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UK-Japan 21st Century Group

30th Meeting
May 1–6, 2013

Chairmen’s Summary

The 30th Annual Meeting of the UK-Japan 21st Century Group was held at Wiston House, West Sussex from 3-5 May 2013. The meeting was chaired by the Rt Hon Lord Howard of Lympne, UK Co-Chairman and the Hon Yasuhisa Shiozaki, Japanese Co-Chairman.

The 22 British and 18 Japanese participants included parliamentarians and senior representatives from business, the media, academia, think tanks and the diplomatic service from both countries.

London programme

On the 2nd of May, the Japanese participants led by Lord Howard called on Foreign Secretary William Hague and discussed UK-Japan relations and opportunities for future cooperation.

A luncheon meeting for the Group was hosted by the Japan Society and the Japanese Chamber for Commerce & Industry at the Cavalry & Guards Club. This was attended by conference delegates, corporate members and other guests as a prelude to the conference discussions.

On the evening of the 2nd of May, a Reception to welcome the Japanese delegation was hosted by the Foreign & Commonwealth Office and presided over by Simon Fraser, Permanent Under-Secretary of the FCO and Head of the UK Diplomatic Service.

A dinner for the Japanese delegation was hosted later that evening by His Excellency Ambassador Keiichi Hayashi.

Wiston House Conference

In his opening remarks the UK Co-Chairman of the Group, Lord Howard, made reference to the significance of the 30th conference. He reminded participants that the Group had been established as the UK-Japan 2000 Group in 1984, following discussions by the then Prime Ministers, Yasuhiro Nakasone and Margaret Thatcher. Both wrote of the importance that they attached to the Group and, in the words of Lady Thatcher, its potential ‘to explore the territory, to identify the most promising directions for cooperation, and then to spread the word to others on the scope and the advantages of determined action’.

The Japanese Co-Chairman, Yasuhisa Shiozaki stressed that the Group had been action-oriented from its beginnings with discussions leading to specific recommendations by the end of each conference.

The role of the Japan Center for International Exchange (JCIE) in this process was acknowledged and a welcome was extended to Ken Shibusawa, who was appointed in June 2012 as President and successor to the late Tadashi Yamamoto, the founder of JCIE.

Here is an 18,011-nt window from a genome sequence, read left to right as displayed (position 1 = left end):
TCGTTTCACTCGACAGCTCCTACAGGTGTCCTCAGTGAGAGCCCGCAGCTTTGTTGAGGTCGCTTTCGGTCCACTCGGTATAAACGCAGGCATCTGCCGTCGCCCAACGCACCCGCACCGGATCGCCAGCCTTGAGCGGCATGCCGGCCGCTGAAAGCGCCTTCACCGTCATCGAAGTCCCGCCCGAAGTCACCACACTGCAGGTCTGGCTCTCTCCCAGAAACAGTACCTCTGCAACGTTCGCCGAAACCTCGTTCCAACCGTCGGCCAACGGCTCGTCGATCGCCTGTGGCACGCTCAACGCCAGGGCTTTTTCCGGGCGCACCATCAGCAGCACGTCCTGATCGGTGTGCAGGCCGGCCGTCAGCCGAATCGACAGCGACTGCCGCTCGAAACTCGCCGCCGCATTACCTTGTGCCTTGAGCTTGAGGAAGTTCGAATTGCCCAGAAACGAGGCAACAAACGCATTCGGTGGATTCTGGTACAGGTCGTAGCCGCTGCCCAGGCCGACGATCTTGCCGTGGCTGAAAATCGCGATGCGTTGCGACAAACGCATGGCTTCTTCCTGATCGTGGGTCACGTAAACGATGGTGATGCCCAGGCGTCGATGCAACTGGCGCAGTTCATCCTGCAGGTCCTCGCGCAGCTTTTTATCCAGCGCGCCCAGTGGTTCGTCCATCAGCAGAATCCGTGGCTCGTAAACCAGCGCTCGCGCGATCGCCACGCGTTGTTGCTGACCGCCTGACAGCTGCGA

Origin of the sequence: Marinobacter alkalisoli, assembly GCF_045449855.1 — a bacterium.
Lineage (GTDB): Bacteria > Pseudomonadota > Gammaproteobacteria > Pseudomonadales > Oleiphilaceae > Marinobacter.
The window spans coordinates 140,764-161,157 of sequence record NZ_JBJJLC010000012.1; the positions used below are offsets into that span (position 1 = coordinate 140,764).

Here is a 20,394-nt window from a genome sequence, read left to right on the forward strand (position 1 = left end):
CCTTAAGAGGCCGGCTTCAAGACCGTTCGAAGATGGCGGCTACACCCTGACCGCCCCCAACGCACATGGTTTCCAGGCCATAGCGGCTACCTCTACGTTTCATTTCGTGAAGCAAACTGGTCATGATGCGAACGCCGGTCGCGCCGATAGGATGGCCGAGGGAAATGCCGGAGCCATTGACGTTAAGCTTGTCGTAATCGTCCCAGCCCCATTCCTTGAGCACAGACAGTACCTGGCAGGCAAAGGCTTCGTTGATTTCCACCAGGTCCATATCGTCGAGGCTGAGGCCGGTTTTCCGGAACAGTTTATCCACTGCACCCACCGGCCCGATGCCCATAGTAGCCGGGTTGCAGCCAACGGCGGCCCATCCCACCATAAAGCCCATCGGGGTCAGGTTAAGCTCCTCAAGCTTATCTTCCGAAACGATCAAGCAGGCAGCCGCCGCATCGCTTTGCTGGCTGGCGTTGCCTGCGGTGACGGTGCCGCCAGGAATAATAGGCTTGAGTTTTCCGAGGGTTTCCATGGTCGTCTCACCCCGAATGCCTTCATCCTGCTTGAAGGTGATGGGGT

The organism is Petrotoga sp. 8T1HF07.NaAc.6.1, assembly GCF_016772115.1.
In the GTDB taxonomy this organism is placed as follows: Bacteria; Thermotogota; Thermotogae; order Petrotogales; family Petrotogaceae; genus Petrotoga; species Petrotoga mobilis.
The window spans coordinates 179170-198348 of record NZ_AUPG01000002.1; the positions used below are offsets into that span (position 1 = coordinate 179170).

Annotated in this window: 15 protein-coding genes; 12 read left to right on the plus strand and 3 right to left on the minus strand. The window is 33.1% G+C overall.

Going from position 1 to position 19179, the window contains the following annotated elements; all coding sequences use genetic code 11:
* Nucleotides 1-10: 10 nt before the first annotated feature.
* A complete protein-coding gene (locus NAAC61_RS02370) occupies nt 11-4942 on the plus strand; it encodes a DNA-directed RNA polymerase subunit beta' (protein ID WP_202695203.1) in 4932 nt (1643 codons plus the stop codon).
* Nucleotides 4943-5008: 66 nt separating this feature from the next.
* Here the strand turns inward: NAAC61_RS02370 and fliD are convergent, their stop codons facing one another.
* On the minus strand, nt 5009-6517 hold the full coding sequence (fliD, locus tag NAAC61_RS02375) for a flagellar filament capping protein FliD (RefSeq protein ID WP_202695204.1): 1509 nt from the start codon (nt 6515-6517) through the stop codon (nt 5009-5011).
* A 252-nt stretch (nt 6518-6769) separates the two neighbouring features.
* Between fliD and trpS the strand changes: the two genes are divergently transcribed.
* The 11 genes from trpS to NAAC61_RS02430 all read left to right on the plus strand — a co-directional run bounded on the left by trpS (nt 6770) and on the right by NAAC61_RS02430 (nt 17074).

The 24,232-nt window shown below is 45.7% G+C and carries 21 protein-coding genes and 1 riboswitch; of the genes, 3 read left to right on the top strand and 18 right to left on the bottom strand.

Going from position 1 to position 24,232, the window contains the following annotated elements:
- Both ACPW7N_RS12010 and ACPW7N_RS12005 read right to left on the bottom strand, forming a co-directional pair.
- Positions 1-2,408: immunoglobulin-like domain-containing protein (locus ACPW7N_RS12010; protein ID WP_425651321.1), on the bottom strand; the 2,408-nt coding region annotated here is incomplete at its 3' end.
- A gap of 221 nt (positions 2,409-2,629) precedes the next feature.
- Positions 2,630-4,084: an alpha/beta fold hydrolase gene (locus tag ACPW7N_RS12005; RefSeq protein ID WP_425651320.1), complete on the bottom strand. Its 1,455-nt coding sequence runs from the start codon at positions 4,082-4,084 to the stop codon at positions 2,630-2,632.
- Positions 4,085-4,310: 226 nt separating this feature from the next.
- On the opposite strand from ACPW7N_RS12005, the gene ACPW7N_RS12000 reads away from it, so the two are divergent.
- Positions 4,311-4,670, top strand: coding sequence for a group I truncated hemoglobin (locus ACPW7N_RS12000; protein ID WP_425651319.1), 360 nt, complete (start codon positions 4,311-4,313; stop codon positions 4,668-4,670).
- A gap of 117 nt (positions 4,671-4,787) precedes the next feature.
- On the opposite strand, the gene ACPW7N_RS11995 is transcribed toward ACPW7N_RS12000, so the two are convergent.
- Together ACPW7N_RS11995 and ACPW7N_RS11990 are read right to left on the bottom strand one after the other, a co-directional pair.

Session 1: Latest Developments in Japan: The Political Situation and Economic Prospects

The Group discussed the political and economic challenges in Japan following the general election in December 2012 and the resulting change of Government. Although the Liberal Democratic Party won a landslide victory and established a coalition government with the New Komeito Party, the mood in the party is far from euphoric and it acknowledges that it is facing the last chance to regain the faith of Japanese members and to revive the economy. Unity within the LDP which would enable Prime Minister Abe to rule for a longer period than previous prime ministers is seen as crucial. Under this conviction, the party has managed to come to an agreement on the difficult decision of joining the negotiations of the Trans-Pacific Partnership (TPP) in spite of the initial opposition of the majority of its members on this issue. On the other hand, the Democratic Party of Japan considers that its loss at the general election was due to a failure to keep promises, such as not raising the consumption tax, that were made in the manifesto when it won the general election in 2009. The DPJ is determined to reinstate itself in the political scene, and to become a viable alternative to the LDP so that the Japanese people will have different choices in future elections. Realignment of the opposition forces was seen as key to this end.

There are many political and economic challenges that need to be debated right after the Upper House election this summer such as identifying a sustainable growth policy for Japan and the amendment of the Constitution. While doing so, issues such as dealing with a shrinking and ageing society, increasing public debt, and persistent deflation need to be tackled. Furthermore, TPP should be seen not only as an economic or trade arrangement but as a strategic regional architecture which would need to be accompanied with agricultural reform in Japan. Concerns were raised about the continuation of disputes in the region that could hinder peace and stability, and on possible attempts by Prime Minister Abe to revisit history issues with its neighbour countries.

Session 2: Latest Developments in the UK: The Political Situation and Economic Prospects

The Group discussed the current political and economic situation in the UK and prospects for the future. The recent outcome in local elections reflected voter dissatisfaction with the established political parties and the impact of economic austerity measures. The growth of fringe parties was being driven by concerns about immigration and the state of the economy. This fragmentation of the political situation made it difficult to predict the outcome of a general election in 2015.

Problems in the eurozone have reached a point of maximum tension but the possibility of a recalibration of policy in the next year with the weaker states stepping up the pace of structural reform to support growth could ease the situation. There were nevertheless issues arising from anticipated waves of immigration into the UK from new member states.